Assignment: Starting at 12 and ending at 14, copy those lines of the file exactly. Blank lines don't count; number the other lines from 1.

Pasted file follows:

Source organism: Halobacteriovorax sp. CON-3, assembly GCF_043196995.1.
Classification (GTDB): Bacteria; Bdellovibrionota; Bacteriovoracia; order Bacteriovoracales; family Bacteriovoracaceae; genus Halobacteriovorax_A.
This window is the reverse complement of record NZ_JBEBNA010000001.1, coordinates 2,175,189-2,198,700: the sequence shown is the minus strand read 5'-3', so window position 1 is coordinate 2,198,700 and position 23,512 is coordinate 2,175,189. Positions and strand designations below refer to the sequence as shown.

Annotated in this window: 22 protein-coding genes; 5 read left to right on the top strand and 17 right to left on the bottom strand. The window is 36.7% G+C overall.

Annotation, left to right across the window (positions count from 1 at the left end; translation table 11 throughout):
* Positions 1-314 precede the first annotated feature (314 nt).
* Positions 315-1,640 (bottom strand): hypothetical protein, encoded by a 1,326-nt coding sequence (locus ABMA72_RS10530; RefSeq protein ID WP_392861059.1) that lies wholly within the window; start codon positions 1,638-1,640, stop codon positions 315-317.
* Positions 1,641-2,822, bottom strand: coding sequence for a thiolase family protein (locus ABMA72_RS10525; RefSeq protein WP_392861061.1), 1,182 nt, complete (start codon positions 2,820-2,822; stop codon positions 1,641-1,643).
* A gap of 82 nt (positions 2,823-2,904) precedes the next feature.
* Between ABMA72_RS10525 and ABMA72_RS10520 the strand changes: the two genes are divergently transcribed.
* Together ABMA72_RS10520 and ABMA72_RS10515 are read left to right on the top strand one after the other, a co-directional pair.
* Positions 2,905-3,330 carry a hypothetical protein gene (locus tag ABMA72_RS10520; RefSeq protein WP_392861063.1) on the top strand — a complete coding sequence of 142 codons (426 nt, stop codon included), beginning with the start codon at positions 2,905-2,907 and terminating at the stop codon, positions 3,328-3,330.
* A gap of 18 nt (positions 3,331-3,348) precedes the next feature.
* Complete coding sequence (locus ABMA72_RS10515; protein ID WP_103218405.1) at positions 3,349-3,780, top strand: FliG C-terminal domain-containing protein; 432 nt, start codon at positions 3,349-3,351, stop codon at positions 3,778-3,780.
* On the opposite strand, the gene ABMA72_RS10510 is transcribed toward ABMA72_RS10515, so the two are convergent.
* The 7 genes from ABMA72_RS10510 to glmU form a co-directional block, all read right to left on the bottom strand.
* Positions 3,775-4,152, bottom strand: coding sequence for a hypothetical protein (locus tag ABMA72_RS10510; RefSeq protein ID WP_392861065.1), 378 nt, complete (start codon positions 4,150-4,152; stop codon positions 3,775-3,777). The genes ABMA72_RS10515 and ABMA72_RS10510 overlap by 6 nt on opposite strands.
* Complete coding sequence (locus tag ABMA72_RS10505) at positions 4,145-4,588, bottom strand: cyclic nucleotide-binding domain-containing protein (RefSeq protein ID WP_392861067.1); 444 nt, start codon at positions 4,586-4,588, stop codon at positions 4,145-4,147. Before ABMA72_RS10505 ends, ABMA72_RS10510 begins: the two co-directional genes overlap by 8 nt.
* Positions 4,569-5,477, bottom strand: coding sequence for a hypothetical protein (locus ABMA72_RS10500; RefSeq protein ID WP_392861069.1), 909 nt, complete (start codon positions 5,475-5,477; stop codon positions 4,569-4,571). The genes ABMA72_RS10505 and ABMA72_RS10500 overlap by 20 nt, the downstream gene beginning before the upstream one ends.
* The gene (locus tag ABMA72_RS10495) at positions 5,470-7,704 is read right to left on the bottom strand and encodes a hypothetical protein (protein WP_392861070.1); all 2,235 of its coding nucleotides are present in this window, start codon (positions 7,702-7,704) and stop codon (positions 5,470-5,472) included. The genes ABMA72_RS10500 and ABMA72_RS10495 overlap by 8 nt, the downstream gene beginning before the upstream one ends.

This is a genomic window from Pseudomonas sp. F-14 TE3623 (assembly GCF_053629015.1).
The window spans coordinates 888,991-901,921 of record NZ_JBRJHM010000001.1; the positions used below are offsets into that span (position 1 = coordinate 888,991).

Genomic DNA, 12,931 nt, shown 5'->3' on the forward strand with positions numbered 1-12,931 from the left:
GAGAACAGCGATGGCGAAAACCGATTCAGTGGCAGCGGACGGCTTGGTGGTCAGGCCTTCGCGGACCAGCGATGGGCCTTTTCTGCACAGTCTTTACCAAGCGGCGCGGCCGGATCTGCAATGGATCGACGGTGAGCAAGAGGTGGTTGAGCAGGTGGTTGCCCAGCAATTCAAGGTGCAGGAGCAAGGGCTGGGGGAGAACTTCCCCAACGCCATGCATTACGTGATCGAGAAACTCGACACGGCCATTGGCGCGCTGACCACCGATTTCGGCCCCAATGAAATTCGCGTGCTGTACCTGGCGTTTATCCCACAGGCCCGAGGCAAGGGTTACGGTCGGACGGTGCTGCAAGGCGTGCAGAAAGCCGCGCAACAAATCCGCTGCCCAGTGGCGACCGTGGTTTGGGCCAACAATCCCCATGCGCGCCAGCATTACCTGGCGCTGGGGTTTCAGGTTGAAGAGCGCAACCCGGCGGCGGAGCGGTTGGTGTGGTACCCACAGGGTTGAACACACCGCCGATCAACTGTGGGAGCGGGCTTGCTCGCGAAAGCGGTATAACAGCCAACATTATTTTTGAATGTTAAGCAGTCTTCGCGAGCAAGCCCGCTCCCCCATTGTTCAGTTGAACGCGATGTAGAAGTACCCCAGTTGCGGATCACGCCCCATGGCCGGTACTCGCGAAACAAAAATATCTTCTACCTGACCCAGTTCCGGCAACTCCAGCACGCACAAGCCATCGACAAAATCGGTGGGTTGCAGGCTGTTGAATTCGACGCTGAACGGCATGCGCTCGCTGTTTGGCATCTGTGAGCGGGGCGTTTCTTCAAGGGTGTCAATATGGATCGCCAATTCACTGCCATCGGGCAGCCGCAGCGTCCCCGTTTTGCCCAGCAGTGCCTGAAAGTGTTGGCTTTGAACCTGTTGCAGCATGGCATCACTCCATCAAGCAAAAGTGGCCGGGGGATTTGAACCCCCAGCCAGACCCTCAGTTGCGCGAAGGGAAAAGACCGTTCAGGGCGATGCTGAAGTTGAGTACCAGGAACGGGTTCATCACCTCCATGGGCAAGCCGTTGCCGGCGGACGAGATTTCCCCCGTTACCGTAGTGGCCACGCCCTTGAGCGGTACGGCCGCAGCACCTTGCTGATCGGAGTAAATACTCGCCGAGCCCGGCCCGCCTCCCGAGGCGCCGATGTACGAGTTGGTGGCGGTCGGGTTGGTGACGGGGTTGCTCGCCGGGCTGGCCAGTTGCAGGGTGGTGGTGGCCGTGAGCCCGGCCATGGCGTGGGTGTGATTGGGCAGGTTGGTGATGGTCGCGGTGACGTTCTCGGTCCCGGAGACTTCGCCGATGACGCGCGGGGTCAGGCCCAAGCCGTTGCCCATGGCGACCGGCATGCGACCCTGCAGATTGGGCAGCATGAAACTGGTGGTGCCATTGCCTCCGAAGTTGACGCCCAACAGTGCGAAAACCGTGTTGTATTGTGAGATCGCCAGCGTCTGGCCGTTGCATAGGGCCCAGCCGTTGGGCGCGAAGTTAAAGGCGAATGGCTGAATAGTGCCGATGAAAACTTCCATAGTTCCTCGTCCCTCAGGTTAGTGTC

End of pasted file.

* Positions 2,905-3,330 carry a hypothetical protein gene (locus tag ABMA72_RS10520; RefSeq protein WP_392861063.1) on the top strand — a complete coding sequence of 142 codons (426 nt, stop codon included), beginning with the start codon at positions 2,905-2,907 and terminating at the stop codon, positions 3,328-3,330.
* A gap of 18 nt (positions 3,331-3,348) precedes the next feature.
* Complete coding sequence (locus ABMA72_RS10515; protein ID WP_103218405.1) at positions 3,349-3,780, top strand: FliG C-terminal domain-containing protein; 432 nt, start codon at positions 3,349-3,351, stop codon at positions 3,778-3,780.